Washington, Feb 28 (ANI): A team of scientists is developing the basic principles of "nano-origami," a new technique that allows engineers to fold nanoscale materials into simple 3-D structures, which could be used to make tiny electronic devices.
The tiny folded materials could be used as motors and capacitors, potentially leading to better computer memory storage, faster microprocessors and new nanophotonic devices.
The technique, developed by a team of researchers from the Massachusetts Institute of Technology (MIT), was led by George Barbastathis, associate professor of mechanical engineering.
Traditional micro- and nano-fabrication techniques such as X-ray lithography and nano-imprinting work beautifully for two-dimensional structures, and are commonly used to build microprocessors and other micro-electrical-mechanical (MEMS) devices.
However, they cannot create 3-D structures.
"A lot of what's done now is planar," said Tony Nichol, a mechanical engineering graduate student working on the project. "We want to take all of the nice tools that have been developed for 2-D and do 3-D things," he added.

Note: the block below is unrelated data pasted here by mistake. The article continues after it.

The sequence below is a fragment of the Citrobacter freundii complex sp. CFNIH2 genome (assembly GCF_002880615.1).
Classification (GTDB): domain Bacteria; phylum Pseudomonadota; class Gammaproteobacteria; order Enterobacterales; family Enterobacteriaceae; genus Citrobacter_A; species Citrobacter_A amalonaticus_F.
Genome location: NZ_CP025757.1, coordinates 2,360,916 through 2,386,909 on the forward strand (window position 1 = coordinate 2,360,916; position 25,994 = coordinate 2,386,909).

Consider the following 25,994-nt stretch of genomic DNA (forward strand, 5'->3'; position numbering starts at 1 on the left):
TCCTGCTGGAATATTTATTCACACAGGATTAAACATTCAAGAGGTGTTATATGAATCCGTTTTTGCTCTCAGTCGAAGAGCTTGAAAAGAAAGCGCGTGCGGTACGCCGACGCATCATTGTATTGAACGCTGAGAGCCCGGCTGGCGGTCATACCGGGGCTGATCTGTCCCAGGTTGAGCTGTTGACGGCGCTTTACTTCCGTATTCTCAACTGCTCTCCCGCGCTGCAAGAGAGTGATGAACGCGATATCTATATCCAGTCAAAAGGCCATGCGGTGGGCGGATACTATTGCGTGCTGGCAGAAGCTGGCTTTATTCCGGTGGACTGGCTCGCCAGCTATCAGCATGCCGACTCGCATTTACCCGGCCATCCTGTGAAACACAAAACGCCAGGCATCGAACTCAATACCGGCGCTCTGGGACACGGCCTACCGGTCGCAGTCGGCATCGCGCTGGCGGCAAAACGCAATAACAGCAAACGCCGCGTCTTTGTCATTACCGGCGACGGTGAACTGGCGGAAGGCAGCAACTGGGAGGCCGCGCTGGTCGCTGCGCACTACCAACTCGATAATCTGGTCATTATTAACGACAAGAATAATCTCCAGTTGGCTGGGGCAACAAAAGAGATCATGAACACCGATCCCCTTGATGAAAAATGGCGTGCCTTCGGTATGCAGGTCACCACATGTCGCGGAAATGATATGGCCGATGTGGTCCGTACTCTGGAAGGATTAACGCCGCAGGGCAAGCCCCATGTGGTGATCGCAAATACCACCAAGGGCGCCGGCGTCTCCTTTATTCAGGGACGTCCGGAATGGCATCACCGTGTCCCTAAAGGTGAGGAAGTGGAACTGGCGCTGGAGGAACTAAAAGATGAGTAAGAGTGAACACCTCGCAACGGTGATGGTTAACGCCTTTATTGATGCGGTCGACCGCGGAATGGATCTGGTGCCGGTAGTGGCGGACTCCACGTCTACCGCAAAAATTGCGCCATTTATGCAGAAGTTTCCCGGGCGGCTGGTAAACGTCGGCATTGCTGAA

The MIT team uses conventional lithography tools to pattern 2-D materials at the nanoscale, then folds them into predetermined 3-D shapes, opening a new realm of possible applications.
The researchers have already demonstrated a 3-D nanoscale capacitor, developed in collaboration with MIT Professor Yang Shao-Horn, which was presented at the 2005 meeting of the Electrochemical Society.
The current model has only one fold but the more folds that are added, the more energy it will be able to store.
"Extra layers also promote faster information flow, just as the human brain's many folds allow for quicker communication between brain regions," said Nader Shaar, a mechanical engineering graduate student working on the project.
Once the material is folded, the tricky part is getting the faces to align properly.
The researchers have developed a few ways to do this successfully: one uses magnets; another involves attaching polymers to a certain spot on the faces and melting them with an electric current, sealing the two faces together.
The researchers are now deep in the development phase of their nano-folded devices, but they are starting to think about how the technology could be used in the future.
"We've got the core components figured out, and now we're just having fun with figuring out some applications," said Nichol. (ANI)